Also lets say we have a GT42R @ 15lbs with the same formula on the same engine, even though you would probably never spool the sucker lol..I'll amuse you. Well look at that you are making the same HP. 234 HP.

You are stating that they will both make the same HP b/c of some HUGE restriction between the throttle body, manifolds, head, cylinder volume, exhaust, etc etc. While math and science can take you pretty far, experience using both usually takes you farther.

Your math= the fail, no matter how you look at it.

YOUR math states that if the OP changed his turbo to a gt35r @ the same PSI he would still make the same HP. I just want to make sure that is what you are stating and I didn't overlook your "simplified" math lol
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Old 09-30-2008, 05:05 AM   #51
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i vote ban!
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Old 09-30-2008, 05:22 AM   #52
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Ban for what? lol I dont think anyone in this thread, no matter how new or old they may be is really out of line one way or the other.
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Old 09-30-2008, 05:31 AM   #53
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nah.. i was just joking. other then that, ive seen a whole bunch of dyno plots of miatas do similar numbers at similar boost with similar setups.
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Old 09-30-2008, 09:12 AM   #54
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It would definitely be interesting to see ray's car on the same dyno with some other cars from the forum.
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Old 09-30-2008, 10:48 AM   #55
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So we will say we have a gt32 @ 15lbs with a 1.6 = ((15+14.7)/14.7))*116 = 234 HP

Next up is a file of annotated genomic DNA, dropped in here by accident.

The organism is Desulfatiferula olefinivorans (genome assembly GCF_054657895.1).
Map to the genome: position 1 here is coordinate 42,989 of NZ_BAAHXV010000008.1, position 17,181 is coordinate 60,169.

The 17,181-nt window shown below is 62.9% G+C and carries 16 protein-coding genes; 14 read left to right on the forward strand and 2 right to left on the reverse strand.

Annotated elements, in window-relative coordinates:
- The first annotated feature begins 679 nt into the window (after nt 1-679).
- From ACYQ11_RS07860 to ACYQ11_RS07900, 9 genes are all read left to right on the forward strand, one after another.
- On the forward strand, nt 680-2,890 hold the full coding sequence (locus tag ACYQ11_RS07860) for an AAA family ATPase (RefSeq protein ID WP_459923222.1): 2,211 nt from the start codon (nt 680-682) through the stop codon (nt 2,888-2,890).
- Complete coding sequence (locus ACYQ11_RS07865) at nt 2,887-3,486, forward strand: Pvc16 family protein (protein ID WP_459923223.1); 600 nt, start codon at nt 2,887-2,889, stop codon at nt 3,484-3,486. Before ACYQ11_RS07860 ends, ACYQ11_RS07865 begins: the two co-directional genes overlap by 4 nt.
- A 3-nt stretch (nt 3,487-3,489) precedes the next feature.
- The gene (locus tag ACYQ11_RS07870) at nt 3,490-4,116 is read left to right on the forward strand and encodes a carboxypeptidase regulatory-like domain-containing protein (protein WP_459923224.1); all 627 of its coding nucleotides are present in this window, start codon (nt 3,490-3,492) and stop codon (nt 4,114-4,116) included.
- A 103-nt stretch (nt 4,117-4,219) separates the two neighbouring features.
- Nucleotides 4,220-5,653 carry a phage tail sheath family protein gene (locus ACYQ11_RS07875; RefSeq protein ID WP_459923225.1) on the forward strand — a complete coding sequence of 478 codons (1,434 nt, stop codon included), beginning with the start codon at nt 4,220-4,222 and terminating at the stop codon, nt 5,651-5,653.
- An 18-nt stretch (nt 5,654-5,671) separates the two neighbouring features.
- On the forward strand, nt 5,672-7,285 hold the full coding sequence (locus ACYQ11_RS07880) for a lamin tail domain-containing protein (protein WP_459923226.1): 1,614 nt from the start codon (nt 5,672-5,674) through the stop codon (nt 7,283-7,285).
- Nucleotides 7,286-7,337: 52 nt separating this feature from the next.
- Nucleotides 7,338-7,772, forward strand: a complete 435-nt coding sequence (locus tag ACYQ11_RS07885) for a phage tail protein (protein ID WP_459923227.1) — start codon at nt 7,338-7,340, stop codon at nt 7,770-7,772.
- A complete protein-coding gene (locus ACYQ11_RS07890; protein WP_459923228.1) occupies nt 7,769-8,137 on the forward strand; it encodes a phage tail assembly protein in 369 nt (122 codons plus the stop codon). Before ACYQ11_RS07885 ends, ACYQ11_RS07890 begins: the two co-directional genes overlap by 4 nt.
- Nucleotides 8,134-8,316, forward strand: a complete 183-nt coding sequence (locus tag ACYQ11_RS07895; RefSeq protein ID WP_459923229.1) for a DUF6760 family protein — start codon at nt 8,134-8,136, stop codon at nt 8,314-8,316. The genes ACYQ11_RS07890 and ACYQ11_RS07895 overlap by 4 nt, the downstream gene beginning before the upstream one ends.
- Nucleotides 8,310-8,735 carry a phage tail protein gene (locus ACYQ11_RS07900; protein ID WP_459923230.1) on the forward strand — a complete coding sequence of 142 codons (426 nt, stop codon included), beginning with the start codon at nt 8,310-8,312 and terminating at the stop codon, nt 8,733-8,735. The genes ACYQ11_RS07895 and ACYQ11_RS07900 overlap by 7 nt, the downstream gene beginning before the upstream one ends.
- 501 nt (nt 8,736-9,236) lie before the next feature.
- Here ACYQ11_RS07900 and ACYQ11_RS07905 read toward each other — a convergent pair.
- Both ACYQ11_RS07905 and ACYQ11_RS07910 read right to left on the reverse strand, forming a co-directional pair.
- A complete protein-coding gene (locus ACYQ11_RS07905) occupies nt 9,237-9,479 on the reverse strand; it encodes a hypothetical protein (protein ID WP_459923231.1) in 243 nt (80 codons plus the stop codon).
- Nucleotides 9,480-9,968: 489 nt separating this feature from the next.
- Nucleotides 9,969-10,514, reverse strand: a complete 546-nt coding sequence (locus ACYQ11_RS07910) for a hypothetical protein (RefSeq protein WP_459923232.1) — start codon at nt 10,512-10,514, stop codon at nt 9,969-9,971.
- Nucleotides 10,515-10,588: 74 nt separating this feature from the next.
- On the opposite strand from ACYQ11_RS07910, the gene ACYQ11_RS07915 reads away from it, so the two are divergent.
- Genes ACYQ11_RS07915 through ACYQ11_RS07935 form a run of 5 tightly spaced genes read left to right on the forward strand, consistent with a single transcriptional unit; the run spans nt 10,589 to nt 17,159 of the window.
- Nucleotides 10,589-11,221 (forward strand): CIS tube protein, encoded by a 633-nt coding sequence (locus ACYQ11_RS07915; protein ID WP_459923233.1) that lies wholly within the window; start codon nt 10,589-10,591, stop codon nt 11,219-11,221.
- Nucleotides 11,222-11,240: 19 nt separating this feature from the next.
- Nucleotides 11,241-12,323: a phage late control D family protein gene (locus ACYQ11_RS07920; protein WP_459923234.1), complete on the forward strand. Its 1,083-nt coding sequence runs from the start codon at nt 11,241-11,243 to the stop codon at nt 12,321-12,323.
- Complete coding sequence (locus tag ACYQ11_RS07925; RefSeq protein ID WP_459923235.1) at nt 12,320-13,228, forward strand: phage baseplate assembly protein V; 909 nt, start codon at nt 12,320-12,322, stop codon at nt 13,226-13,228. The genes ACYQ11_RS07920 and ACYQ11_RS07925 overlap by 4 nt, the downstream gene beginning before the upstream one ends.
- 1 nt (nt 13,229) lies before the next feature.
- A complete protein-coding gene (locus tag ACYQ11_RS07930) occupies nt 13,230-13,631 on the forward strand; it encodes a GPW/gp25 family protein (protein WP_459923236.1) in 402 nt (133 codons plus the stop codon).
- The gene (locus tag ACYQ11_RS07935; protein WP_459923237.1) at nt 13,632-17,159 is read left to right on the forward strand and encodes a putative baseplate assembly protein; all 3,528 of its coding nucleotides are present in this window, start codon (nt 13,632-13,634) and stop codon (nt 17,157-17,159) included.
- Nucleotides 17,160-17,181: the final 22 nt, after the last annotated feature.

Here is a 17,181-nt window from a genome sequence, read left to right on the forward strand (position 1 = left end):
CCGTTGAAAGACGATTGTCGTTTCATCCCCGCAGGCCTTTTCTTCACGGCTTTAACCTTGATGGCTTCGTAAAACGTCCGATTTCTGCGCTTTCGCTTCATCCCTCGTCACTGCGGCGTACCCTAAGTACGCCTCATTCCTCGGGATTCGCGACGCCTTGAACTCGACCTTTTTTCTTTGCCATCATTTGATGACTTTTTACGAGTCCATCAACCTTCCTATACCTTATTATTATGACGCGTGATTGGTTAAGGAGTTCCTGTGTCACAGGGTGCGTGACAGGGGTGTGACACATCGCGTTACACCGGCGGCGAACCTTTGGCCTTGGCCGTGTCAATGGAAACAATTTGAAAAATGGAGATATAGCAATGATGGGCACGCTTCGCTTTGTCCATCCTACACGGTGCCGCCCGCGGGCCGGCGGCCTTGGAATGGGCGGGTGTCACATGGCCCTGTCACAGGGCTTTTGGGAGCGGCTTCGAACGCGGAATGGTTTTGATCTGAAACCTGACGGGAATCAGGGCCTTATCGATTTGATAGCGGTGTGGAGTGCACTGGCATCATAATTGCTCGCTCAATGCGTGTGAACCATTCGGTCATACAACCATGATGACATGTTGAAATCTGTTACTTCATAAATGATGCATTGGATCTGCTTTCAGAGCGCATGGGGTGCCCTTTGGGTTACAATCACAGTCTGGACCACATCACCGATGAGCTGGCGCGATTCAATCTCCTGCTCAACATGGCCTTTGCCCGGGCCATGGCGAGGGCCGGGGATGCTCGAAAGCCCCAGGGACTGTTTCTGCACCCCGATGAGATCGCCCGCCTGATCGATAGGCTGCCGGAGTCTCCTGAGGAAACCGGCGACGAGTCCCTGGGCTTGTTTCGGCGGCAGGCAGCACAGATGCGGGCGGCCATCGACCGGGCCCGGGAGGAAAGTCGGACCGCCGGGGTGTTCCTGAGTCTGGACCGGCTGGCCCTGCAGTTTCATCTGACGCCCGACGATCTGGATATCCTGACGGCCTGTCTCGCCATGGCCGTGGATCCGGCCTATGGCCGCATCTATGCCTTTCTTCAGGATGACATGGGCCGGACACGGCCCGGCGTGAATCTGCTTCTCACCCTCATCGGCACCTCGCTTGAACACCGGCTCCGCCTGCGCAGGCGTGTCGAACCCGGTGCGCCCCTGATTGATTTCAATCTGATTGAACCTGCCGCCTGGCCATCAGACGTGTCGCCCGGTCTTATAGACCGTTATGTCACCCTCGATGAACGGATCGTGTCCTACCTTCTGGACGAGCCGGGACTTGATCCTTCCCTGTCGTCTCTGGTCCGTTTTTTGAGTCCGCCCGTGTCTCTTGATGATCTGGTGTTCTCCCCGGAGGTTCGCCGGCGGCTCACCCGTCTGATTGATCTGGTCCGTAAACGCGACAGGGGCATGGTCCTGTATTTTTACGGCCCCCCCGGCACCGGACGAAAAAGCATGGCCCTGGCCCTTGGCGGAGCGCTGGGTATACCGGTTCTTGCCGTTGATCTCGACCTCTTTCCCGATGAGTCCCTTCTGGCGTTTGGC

Also lets say we have a GT42R @ 15lbs with the same formula on the same engine, even though you would probably never spool the sucker lol..I'll amuse you. Well look at that you are making the same HP. 234 HP.
Well, you'd have to look waaaaay far back to see that I realize the difference between different turbos making different hp at the same boost because of difference in efficiencies, and as a result, in compressor outlet temperatures. But in your case, and assuming your hypothetical GT42R could spool, you'd be running into efficiency problems on the left side of the chart, generating more heat than the 32, and making less HP. Didn't see that coming, did ja.

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You are stating that they will both make the same HP b/c of some HUGE restriction between the throttle body, manifolds, head, cylinder volume, exhaust, etc etc.
At the same inlet temperature and pressure any given motor will make the same hp. That's a simple mass flow problem. What folks are failing to realize, and apparently you are too, is that the primary difference in why one turbo will make more or less hp at a given boost is inlet temperature; it's a very significant factor. You use a bigger turbo (within reason) to lower intake temperature at higher flows and pressures.

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While math and science can take you pretty far, experience using both usually takes you farther.
Breaking news! Hold presses!
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Old 09-30-2008, 10:49 AM   #56
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Originally Posted by Thucydides View Post
I'm calling bullshit on all of it, from top to bottom.

For example, the OP says he's making "12.5 psi 1.6 230rwhp". Now, does this really pass the common sense test. Let's try it and see...



The Brain said something to the effect that determining the level of boost needed, on paper, is nearly impossible and never correct. You might want to rethink that Brain. I'm beginning to think that determination the level of horsepower produced by any amount of boost using a BS dyno is nearly impossible and never correct. Case in point above.


I made 230rwhp at 13psi....at only 6K to boot. Can't call BS on this dyno....Certified annually by Miataturbo.net.

I'd argue drivetrain loss is more like a static 25rwhp, no 17%.